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A Man You Want

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Album Review

"Lord have mercy, me wanna know why every DJ sound the same?" Yellowman scoffs on the scathing "Copy Cat." "They sound like the next man, all their voice a same." No fear of that with our yellow hero, who's determined to show these inferior models just what an original toaster sounds like over some of the hottest riddims of the day. A Man You Want is a dancehall delight, overseen by Maurice "Black Scorpio" Johnson, and boasting a bashment worth of top-notch riddims from Sly & Robbie, Maxie, Fluxie, and the always welcome Dean Fraser. And proof positive is found in the exuberant version of Yellow's old smash "Nobody Move Nobody Get Hurt," now retooled for the modern age as "Nobody Move '93." The album itself moves among highly computerized riddims, à la the title track, yet another go-round for the rabidly popular "Bogle" riddim, or the equally militant "Greatest Gift," a radical rewrite of the Heptones' "Everybody Bawling." "Condom," in contrast, is a bit more lavish, and as its title suggests, it's one of a slew of songs on the set that tackles important issues. Much of the set is culturally themed, encompassing AIDs, teenaged temptresses, and religious-themed numbers like "One God," "Help," and the heartfelt plea to "Deliver Us." There's a couple of weak links amid these strong cultural chains. Neither the DJ nor guesting Norma Rowe bloom on "Flowers," and while "A Letter to Mummy & Daddy" was charming when delivered by a young Errol Dunkley, it's just creepy in the older Yellow's hands. But those aside, the rest of this set is impressive. The riddims sizzle while the DJ puts the young guns to shame with his witty, intelligent, and insightful toasts. A masterful album that rivals the best of Yellow's earlier sets.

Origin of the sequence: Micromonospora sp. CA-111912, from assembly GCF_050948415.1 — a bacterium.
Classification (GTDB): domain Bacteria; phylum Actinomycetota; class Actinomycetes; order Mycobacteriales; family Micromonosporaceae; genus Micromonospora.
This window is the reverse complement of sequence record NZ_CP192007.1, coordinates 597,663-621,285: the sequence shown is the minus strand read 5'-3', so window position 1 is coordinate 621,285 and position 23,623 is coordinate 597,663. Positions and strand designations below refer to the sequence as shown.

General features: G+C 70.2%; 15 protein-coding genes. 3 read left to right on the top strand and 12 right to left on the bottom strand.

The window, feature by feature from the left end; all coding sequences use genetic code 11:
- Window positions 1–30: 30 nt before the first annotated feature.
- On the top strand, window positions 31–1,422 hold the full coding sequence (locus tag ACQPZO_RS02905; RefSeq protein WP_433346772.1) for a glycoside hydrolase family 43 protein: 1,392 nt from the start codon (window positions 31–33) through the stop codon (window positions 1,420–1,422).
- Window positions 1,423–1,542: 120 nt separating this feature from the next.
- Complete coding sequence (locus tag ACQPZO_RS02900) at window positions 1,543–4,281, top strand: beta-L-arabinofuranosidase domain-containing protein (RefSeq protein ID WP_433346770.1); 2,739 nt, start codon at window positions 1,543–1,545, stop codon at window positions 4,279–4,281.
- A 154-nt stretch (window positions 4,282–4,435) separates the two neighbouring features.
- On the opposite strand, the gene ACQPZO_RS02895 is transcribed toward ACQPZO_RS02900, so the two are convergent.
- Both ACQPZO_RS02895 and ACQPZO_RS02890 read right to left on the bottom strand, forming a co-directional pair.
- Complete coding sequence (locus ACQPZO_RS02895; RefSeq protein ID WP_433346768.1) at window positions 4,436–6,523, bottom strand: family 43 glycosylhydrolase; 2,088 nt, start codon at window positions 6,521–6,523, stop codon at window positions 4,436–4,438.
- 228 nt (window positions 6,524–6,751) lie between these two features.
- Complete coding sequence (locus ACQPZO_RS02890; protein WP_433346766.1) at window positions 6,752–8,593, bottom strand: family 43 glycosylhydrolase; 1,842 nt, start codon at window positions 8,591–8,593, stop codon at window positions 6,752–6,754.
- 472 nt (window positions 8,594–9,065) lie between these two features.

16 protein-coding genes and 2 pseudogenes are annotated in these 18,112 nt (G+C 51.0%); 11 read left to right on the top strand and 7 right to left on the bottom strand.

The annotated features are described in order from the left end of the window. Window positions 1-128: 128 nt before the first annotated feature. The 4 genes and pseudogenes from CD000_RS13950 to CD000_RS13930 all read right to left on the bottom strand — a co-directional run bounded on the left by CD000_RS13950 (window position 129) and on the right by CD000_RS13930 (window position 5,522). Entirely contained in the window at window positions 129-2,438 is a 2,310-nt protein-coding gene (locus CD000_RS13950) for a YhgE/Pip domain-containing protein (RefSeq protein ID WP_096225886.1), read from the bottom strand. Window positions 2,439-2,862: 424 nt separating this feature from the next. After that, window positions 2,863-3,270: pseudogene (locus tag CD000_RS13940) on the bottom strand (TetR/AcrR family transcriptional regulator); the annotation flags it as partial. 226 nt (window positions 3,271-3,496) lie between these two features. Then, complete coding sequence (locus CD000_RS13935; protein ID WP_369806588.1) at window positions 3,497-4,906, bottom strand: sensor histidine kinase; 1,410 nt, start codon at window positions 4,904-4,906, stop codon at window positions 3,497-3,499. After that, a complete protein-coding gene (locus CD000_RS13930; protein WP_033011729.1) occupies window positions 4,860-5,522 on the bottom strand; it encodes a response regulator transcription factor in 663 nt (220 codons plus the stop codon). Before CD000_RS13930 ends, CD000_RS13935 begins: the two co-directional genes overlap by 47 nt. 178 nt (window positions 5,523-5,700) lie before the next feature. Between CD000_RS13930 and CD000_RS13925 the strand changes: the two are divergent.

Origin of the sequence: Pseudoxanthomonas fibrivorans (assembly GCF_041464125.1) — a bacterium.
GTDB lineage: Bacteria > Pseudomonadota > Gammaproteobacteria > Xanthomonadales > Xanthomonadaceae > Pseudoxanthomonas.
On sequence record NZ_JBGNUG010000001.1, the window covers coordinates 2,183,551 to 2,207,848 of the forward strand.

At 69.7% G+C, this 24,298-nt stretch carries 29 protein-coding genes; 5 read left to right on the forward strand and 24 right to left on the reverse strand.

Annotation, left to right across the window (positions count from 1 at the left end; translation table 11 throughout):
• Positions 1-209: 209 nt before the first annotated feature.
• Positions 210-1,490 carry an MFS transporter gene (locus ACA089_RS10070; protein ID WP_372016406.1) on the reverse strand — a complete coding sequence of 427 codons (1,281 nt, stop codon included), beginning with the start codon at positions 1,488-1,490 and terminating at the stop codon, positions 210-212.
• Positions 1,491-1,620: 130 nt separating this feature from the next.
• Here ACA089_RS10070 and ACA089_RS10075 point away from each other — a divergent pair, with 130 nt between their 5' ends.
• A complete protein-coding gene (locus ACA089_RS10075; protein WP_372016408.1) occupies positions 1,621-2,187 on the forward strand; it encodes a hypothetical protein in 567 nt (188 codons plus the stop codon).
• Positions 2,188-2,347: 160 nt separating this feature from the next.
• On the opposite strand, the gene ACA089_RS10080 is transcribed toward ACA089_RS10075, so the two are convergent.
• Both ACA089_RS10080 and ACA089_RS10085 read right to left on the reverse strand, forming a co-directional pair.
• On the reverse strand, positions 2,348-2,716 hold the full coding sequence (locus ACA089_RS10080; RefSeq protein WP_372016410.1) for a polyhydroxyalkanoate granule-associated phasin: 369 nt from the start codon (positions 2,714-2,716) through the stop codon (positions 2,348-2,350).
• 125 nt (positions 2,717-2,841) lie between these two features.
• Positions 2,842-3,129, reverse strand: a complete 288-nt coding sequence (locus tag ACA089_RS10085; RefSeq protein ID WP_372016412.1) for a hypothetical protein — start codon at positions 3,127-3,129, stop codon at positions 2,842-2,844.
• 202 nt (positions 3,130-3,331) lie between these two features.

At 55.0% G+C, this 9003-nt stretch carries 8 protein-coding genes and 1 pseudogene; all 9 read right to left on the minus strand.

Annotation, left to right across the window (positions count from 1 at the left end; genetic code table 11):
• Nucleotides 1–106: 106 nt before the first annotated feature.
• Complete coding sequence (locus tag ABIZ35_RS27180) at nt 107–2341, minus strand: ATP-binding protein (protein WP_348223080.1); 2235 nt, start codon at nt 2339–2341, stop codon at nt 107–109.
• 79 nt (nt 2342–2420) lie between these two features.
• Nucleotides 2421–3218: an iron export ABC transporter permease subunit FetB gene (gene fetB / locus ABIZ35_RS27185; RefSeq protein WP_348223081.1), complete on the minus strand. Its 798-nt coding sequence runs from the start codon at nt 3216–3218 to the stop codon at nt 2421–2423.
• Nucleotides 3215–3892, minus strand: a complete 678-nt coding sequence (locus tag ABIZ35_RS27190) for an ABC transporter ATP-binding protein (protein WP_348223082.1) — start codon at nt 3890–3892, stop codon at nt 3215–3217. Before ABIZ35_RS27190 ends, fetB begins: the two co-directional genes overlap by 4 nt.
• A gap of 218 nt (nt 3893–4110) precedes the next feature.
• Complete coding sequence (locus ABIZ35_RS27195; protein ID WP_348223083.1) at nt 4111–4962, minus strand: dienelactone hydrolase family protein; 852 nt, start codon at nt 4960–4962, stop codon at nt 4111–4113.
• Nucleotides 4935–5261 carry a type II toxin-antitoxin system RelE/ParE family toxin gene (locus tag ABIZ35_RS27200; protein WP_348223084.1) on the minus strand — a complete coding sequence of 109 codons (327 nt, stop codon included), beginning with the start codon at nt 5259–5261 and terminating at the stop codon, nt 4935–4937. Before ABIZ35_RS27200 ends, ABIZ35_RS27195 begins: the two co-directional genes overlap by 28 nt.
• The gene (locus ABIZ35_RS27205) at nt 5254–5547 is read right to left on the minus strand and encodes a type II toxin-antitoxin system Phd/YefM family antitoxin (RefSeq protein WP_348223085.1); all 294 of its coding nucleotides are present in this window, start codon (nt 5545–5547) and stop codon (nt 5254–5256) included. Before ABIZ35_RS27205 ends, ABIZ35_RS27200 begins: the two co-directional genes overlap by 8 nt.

Born: 1956 in Jamaica

Genre: Reggae

Years Active: '80s, '90s, '00s, '10s

Jamaica's first dancehall superstar, Yellowman ushered in a new era in reggae music following Bob Marley's death. His early-'80s success brought the popularity of toasting — the reggae equivalent of rapping — to a whole new level, and helped establish dancehall as the wave of the future. For better or for worse, he also epitomized dancehall's penchant for "slack" lyrics — that is, casual violence, sexism, homophobia, and general rudeness. Graphic sexuality was his particular forte,...
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A Man You Want, Yellow Man
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